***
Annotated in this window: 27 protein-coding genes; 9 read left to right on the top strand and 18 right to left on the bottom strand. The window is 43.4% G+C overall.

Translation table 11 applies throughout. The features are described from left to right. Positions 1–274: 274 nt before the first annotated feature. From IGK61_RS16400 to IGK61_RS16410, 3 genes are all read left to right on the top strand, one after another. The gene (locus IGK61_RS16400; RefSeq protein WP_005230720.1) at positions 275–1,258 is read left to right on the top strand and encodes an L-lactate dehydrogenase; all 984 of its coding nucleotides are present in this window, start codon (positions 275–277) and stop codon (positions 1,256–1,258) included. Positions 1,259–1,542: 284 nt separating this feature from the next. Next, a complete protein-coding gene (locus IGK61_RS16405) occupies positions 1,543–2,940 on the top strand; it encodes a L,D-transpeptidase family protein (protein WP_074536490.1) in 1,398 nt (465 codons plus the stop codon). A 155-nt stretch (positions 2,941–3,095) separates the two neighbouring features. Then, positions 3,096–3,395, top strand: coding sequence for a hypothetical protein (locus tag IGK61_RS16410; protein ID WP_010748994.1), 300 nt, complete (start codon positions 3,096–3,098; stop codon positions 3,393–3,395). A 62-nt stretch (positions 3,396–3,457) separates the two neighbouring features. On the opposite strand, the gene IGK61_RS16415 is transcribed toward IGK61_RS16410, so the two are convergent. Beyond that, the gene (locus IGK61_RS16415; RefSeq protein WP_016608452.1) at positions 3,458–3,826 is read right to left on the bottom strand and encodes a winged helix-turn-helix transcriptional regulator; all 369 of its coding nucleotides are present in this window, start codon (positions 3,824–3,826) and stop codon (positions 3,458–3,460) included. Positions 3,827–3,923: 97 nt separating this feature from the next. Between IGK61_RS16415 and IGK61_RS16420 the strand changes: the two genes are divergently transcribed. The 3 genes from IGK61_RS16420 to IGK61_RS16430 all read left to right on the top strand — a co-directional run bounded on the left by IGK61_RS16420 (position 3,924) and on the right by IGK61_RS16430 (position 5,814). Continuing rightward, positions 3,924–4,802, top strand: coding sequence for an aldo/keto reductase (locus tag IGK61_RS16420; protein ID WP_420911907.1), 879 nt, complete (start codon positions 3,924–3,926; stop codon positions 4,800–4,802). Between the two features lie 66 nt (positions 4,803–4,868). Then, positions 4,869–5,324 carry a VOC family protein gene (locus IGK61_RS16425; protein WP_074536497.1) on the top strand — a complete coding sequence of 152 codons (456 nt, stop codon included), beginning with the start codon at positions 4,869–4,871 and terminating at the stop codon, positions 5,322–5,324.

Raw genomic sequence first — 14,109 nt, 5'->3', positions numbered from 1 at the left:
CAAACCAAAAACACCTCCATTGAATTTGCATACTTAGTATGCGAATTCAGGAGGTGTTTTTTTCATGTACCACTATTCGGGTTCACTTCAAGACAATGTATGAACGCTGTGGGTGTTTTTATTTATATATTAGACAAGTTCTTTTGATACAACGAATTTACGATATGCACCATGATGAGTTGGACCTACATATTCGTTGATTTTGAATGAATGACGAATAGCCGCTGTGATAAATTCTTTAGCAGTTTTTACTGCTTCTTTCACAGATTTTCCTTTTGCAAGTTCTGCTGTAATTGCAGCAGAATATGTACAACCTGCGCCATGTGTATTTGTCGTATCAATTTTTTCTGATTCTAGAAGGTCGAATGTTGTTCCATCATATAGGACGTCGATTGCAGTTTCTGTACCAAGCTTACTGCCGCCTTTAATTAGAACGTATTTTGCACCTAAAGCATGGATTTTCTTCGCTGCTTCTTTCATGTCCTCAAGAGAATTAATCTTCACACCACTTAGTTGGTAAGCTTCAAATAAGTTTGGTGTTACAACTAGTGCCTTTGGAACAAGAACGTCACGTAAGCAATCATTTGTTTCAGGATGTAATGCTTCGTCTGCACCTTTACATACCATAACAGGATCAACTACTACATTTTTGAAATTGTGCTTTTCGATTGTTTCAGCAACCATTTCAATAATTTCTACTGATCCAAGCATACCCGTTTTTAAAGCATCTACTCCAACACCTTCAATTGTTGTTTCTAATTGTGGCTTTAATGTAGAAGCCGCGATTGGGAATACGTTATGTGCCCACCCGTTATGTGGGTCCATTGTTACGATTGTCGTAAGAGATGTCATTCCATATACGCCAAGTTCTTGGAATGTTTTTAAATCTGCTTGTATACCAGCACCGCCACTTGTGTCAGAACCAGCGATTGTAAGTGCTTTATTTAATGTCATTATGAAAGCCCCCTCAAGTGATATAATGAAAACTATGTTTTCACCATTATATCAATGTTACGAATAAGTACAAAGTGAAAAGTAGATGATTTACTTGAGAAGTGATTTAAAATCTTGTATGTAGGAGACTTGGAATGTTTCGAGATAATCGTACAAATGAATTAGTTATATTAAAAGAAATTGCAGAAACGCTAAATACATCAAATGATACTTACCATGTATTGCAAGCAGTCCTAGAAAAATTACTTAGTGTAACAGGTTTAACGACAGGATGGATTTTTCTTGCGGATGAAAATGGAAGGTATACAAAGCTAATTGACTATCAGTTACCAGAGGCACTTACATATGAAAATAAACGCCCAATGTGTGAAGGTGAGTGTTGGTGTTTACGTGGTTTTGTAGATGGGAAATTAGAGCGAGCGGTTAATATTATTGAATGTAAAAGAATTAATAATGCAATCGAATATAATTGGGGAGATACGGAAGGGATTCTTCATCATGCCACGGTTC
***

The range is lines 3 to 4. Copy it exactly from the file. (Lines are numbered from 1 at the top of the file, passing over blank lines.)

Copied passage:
Raw genomic sequence first — 14,109 nt, 5'->3', positions numbered from 1 at the left:
CAAACCAAAAACACCTCCATTGAATTTGCATACTTAGTATGCGAATTCAGGAGGTGTTTTTTTCATGTACCACTATTCGGGTTCACTTCAAGACAATGTATGAACGCTGTGGGTGTTTTTATTTATATATTAGACAAGTTCTTTTGATACAACGAATTTACGATATGCACCATGATGAGTTGGACCTACATATTCGTTGATTTTGAATGAATGACGAATAGCCGCTGTGATAAATTCTTTAGCAGTTTTTACTGCTTCTTTCACAGATTTTCCTTTTGCAAGTTCTGCTGTAATTGCAGCAGAATATGTACAACCTGCGCCATGTGTATTTGTCGTATCAATTTTTTCTGATTCTAGAAGGTCGAATGTTGTTCCATCATATAGGACGTCGATTGCAGTTTCTGTACCAAGCTTACTGCCGCCTTTAATTAGAACGTATTTTGCACCTAAAGCATGGATTTTCTTCGCTGCTTCTTTCATGTCCTCAAGAGAATTAATCTTCACACCACTTAGTTGGTAAGCTTCAAATAAGTTTGGTGTTACAACTAGTGCCTTTGGAACAAGAACGTCACGTAAGCAATCATTTGTTTCAGGATGTAATGCTTCGTCTGCACCTTTACATACCATAACAGGATCAACTACTACATTTTTGAAATTGTGCTTTTCGATTGTTTCAGCAACCATTTCAATAATTTCTACTGATCCAAGCATACCCGTTTTTAAAGCATCTACTCCAACACCTTCAATTGTTGTTTCTAATTGTGGCTTTAATGTAGAAGCCGCGATTGGGAATACGTTATGTGCCCACCCGTTATGTGGGTCCATTGTTACGATTGTCGTAAGAGATGTCATTCCATATACGCCAAGTTCTTGGAATGTTTTTAAATCTGCTTGTATACCAGCACCGCCACTTGTGTCAGAACCAGCGATTGTAAGTGCTTTATTTAATGTCATTATGAAAGCCCCCTCAAGTGATATAATGAAAACTATGTTTTCACCATTATATCAATGTTACGAATAAGTACAAAGTGAAAAGTAGATGATTTACTTGAGAAGTGATTTAAAATCTTGTATGTAGGAGACTTGGAATGTTTCGAGATAATCGTACAAATGAATTAGTTATATTAAAAGAAATTGCAGAAACGCTAAATACATCAAATGATACTTACCATGTATTGCAAGCAGTCCTAGAAAAATTACTTAGTGTAACAGGTTTAACGACAGGATGGATTTTTCTTGCGGATGAAAATGGAAGGTATACAAAGCTAATTGACTATCAGTTACCAGAGGCACTTACATATGAAAATAAACGCCCAATGTGTGAAGGTGAGTGTTGGTGTTTACGTGGTTTTGTAGATGGGAAATTAGAGCGAGCGGTTAATATTATTGAATGTAAAAGAATTAATAATGCAATCGAATATAATTGGGGAGATACGGAAGGGATTCTTCATCATGCCACGGTTC